I was made to wait until dinner to open it, but it was worth it: a Mother’s Day crown made from dandelions, creeping vinca, crayons and emoji stickers.

BB led Captain in a rendition of “Happy Mother’s Day to you,” to the tune of the birthday song.

I didn’t know I needed a crown, but once I had it on, the day felt complete.

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No thanks pants! But maybe some clean underwear

Week 7. I’m turning into a pair of sweatpants.

I’ve been getting dressed. Not always sweatpants, often leggings. NEVER jeans. Usually a bra. I’m still leaking milk. If it weren’t for that, it would be no bra.

The rest of my family may also be turning into lounge wear.

On average I do the laundry once a week. RB gets a pass. Her clothing is labeled “sleep ‘n play.”

I’ve seen Captain in jeans. I haven’t washed any, so maybe they’ve been worn twice?

And now BB. As I sorted her laundry, it became clear the parenting around here is really slipping.

For all of last week, there was one pair of pants. No dresses. There were several pairs of jammies, but not enough to make up for the missing pants and 3 pairs of underwear. Three pairs of underwear for the entire week.

I’m not sure what happened. But every week is a fresh start. And we’re doing about the same this week. Maybe upping the underwear count.

We have never had more family time. And if I thought I was irritable. BB is fed up.

The other day the bathroom hand towel was on the floor where BB usually leaves it. I step over it on my way to the toilet.

Week three I stopped and hung it back up. Week five I tried to stop caring. Week seven I really don’t care.

I’m sitting on the toilet, being as quiet as possible, hoping no one will find me. BB shouts,

“Can you hang that back up?”

I say nothing. She storms in,

“Fine. If you’re not going to do it, I’ll do it myself.”

And she really does hang the hand towel back up, so that’s nice.

RB starts fussing. BB exclaims,

“Hold your horses, I’ll tend to you in a minute.”

I mention her pre-school zoom meeting is about to start. BB plops in her chair,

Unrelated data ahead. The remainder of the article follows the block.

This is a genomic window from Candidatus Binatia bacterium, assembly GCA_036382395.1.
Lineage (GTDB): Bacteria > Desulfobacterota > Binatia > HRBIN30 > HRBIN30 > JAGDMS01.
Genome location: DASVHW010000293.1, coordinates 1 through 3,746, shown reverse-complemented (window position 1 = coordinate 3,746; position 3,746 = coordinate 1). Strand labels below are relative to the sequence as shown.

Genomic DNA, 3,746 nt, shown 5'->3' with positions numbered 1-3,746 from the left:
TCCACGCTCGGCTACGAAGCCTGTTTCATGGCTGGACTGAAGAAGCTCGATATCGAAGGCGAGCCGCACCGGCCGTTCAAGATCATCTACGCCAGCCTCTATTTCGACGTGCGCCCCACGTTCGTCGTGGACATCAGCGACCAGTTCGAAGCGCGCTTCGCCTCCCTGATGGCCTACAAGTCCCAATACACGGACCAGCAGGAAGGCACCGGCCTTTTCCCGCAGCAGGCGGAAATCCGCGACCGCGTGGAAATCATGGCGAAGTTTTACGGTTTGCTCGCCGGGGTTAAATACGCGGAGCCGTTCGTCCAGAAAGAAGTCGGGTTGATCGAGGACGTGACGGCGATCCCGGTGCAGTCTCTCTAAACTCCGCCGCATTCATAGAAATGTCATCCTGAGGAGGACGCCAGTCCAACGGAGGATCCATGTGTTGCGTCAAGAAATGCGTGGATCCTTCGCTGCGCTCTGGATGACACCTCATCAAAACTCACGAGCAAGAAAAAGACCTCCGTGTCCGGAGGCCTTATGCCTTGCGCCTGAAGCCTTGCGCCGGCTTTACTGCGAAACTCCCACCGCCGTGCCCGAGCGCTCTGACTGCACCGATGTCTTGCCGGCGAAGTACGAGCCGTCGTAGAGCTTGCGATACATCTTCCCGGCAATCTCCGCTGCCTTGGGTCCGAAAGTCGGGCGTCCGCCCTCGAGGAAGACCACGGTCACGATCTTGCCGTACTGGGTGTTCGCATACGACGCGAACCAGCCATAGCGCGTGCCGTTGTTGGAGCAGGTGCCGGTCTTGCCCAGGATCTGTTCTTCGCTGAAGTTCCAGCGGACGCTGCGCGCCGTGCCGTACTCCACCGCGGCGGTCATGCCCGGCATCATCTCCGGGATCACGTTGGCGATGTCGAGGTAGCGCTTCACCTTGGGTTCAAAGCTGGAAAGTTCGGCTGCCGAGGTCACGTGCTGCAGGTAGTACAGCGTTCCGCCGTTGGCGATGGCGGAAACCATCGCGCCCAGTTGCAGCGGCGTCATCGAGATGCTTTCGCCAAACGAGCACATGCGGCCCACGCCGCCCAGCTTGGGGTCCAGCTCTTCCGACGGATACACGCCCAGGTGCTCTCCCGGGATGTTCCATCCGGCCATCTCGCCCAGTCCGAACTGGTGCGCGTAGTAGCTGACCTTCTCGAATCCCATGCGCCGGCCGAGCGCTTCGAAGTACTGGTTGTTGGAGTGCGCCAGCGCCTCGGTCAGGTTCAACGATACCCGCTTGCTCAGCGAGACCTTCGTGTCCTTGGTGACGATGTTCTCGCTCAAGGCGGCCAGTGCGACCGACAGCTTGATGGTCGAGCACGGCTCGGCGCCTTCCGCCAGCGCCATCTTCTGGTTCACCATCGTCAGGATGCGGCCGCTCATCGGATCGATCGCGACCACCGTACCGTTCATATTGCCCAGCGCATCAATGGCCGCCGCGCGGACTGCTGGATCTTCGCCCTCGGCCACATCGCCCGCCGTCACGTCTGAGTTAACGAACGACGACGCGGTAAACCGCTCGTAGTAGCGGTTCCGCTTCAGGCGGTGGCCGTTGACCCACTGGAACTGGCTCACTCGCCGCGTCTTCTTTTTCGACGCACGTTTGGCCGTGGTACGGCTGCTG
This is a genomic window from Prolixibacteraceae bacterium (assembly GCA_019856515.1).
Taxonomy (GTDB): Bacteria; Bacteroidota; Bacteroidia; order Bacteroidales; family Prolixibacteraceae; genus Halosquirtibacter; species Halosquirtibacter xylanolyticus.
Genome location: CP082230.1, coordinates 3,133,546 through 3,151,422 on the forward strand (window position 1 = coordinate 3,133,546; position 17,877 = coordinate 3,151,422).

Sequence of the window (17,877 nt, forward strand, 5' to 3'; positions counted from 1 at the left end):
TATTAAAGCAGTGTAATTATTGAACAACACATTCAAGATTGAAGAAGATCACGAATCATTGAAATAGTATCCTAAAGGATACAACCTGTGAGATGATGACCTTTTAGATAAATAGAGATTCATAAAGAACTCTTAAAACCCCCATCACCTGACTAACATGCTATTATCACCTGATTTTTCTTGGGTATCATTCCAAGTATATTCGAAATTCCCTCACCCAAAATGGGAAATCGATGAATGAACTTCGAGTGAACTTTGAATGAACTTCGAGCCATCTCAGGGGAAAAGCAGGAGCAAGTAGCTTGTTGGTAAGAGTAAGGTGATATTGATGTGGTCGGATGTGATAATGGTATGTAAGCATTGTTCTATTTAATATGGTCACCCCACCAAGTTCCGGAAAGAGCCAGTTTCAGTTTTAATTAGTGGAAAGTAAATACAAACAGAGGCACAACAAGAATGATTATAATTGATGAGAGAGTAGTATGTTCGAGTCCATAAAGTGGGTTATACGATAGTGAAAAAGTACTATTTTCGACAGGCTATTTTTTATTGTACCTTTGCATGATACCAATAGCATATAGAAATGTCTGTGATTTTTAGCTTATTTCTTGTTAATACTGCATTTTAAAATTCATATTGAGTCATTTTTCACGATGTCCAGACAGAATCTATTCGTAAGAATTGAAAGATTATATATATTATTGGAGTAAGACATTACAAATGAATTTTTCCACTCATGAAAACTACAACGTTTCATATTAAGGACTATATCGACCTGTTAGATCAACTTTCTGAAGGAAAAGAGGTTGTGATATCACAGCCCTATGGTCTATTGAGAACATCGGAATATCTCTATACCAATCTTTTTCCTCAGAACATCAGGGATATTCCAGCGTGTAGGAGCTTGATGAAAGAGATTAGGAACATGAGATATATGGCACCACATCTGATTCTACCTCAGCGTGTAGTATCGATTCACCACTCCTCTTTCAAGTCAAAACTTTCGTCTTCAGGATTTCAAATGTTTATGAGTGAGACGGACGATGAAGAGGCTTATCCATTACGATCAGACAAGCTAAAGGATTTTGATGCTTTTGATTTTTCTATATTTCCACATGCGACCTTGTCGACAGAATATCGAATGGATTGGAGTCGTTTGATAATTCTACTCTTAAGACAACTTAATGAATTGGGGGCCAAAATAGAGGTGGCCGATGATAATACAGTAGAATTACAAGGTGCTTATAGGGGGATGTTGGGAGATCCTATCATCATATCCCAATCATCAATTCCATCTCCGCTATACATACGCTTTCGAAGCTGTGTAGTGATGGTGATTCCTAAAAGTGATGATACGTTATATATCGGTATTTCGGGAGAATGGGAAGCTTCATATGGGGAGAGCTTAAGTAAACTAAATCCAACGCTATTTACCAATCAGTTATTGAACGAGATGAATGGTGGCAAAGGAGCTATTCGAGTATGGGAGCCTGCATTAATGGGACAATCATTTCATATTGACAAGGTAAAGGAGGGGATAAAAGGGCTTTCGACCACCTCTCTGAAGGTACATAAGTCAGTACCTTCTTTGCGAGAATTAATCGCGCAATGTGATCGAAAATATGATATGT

“I’m going to tell them to make this quick.”

Good.

We’re here. We’re holding our horses. And occasionally changing our underwear.

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Grocery delivery for the win, but who’s hoarding gefilte fish?

Safe at home week 5. Passover and Easter, check.

I had a precious grocery delivery scheduled for a few days before Passover. I was hoping to get things for the seder, including a 3 pound ish beef roast.

I unpacked the groceries. I didn’t disinfect them. We got a lot of what we needed and a few substitutions.

There were no chocolate chips, so they substituted coconut milk. There was no gefilte fish. Who bought all the gefilte fish? And then I pulled half a cow out of one bag.

It was a $60, nine-pound beef roast. Holy shmolies. Of all the years to have enough meat to feed all the Jews in my town.

Yes, there aren’t many Jews here. Which makes me wonder about the gefilte fish.

I called Peapod. It was the last thing I wanted to do. I’ll suck up the $4 for coconut milk that won’t turn into chocolate chip cookies, but $60?

Peapod tells me,

“We’re experiencing high call volumes.” CLICK

They didn’t even let me stay on hold. I finally get through. They give me a $35 refund for 6 pounds of beef I wasn’t expecting and I got to keep it! A Passover miracle.

The day of the seder arrives. The chunk of cow is on the table. BB has so many questions and that’s in addition to her required 4 questions.

I don’t know where the Jewish seder references fall with my readership, but had to go for that one.

We’ve been very open with BB about where meat comes from. She’s always enjoyed it and in the past has said things like,

“More piggy please!”

All of a sudden she’s very concerned about the cow.